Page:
Odysseus Use Of Similes In Homer's Odyssey

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Homers use of similes help the reader understand how he is comparing a certain thing, like a specific character, to something else. His Homeric similes go into depth when comparing two different objects, and continues to help the reader view what is happening in the book. Homers unsuspected similes draw the readers attention in humorous, strange ways, and his similes give more understanding. In the end of Book 5, Odysseus is being compared to an ember that has not burn out yet, and is still glowing or barely burning. Another descriptive, epic simile was used when Odysseus was being compared to a mountain lion with great confidence about to kill his prey, in Book 6. "The sight of these was joy to Odysseus, and the godlike survive lay down in their midst and covered himself up. A solitary man who lives on the edge of the wilderness an has no neighbor, will hide a charred log deep in the embers and so keep alive the fire's seed and not have to rekindle it from who knows where." Odysseus has finally swam across the sea and has found a place to lay down, and Homer relates him to an ember that does not die out. Odysseus goes through many…show more content…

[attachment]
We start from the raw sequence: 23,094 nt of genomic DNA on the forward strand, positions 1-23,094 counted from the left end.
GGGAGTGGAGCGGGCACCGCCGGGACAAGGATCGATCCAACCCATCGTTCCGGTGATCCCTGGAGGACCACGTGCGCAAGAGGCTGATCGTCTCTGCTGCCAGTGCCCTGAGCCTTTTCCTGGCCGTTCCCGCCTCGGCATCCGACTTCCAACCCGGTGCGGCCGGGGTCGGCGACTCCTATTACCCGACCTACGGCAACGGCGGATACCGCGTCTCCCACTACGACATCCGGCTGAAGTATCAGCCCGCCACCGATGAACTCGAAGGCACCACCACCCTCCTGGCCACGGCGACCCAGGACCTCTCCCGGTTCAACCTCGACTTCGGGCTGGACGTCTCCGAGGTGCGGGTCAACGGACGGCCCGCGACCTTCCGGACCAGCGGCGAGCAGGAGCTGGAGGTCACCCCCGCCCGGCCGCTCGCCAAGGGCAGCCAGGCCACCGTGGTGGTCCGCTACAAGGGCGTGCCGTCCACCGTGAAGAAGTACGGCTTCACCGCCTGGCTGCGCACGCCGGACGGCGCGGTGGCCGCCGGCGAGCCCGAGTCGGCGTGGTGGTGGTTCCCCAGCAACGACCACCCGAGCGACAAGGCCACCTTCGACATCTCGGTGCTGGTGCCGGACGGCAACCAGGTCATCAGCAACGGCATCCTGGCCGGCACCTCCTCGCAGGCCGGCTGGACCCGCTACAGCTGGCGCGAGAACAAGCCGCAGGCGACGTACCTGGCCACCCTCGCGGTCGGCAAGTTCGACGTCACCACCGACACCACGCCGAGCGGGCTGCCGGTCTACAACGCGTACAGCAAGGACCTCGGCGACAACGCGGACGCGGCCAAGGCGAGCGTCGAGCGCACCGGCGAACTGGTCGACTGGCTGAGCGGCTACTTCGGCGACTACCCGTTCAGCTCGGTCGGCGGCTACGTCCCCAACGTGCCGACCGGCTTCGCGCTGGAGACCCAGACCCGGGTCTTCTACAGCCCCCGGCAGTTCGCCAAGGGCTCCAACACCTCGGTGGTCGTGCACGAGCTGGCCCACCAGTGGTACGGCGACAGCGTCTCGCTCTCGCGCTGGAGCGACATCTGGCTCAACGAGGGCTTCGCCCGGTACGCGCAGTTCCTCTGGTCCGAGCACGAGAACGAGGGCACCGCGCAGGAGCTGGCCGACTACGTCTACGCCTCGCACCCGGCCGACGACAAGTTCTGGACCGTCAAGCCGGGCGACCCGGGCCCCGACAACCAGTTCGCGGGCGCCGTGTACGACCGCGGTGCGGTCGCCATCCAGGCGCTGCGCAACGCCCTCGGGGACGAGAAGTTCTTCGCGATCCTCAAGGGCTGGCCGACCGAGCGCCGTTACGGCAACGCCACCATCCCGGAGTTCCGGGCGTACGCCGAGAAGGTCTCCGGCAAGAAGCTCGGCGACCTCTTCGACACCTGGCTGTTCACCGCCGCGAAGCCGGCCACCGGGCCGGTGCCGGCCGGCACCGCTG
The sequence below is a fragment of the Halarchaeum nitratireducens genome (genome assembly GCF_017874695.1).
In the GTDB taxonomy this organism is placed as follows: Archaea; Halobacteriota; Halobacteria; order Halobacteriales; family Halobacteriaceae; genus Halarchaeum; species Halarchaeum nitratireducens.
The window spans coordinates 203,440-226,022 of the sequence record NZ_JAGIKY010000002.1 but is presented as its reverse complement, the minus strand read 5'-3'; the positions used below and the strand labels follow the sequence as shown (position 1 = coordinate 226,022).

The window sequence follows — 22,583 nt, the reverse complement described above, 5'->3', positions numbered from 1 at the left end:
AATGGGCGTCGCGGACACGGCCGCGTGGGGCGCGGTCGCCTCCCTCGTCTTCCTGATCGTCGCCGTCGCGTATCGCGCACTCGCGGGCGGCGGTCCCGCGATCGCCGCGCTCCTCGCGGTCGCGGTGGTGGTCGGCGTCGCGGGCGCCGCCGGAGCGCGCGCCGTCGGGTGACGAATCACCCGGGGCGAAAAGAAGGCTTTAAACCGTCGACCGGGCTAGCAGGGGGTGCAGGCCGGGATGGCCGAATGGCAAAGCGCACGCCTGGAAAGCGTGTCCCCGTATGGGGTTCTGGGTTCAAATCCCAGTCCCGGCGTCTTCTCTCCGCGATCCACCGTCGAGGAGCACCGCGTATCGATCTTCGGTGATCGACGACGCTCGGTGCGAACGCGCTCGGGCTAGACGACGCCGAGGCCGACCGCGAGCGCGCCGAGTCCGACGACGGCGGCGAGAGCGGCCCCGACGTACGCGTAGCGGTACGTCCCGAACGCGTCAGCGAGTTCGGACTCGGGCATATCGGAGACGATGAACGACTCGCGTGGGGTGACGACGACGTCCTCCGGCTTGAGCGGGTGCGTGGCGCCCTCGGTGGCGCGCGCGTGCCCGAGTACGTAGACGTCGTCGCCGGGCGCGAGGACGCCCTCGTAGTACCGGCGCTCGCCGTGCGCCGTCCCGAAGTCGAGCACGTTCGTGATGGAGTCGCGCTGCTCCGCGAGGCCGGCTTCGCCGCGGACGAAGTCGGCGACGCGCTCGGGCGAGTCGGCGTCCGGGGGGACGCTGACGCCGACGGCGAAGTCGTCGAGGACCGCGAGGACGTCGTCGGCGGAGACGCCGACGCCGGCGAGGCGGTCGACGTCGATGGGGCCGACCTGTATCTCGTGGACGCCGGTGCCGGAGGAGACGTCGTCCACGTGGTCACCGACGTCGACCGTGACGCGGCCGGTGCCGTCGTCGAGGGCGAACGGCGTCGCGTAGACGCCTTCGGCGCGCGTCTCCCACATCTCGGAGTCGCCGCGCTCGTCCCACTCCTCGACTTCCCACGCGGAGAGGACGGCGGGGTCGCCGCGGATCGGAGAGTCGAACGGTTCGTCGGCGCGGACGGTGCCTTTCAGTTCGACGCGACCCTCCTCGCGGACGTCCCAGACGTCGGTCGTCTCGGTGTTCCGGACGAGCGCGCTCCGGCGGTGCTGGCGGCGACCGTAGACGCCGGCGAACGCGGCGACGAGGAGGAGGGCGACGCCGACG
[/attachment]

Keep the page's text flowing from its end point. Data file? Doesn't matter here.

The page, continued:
In the first simile he shows determination and endurance, not giving up, like the ember that doesn't go out. Odysseus' perseverance is shown through many other examples throughout the book like being captured by a Cyclops, passing a huge six headed monster and a huge whirlpool, and when he finally reaches home after a long journey, he has to kill off all the suitors that have been living in his home while he has been gone. He shows his confidence when he brags about blinding the Cyclops and lets everyone know that it was his plan, and when dealing with the sirens, telling everyone that only he could hear them without dying. His confidence makes situations much worse when gods become angry with him, but that doesn't stop him from being
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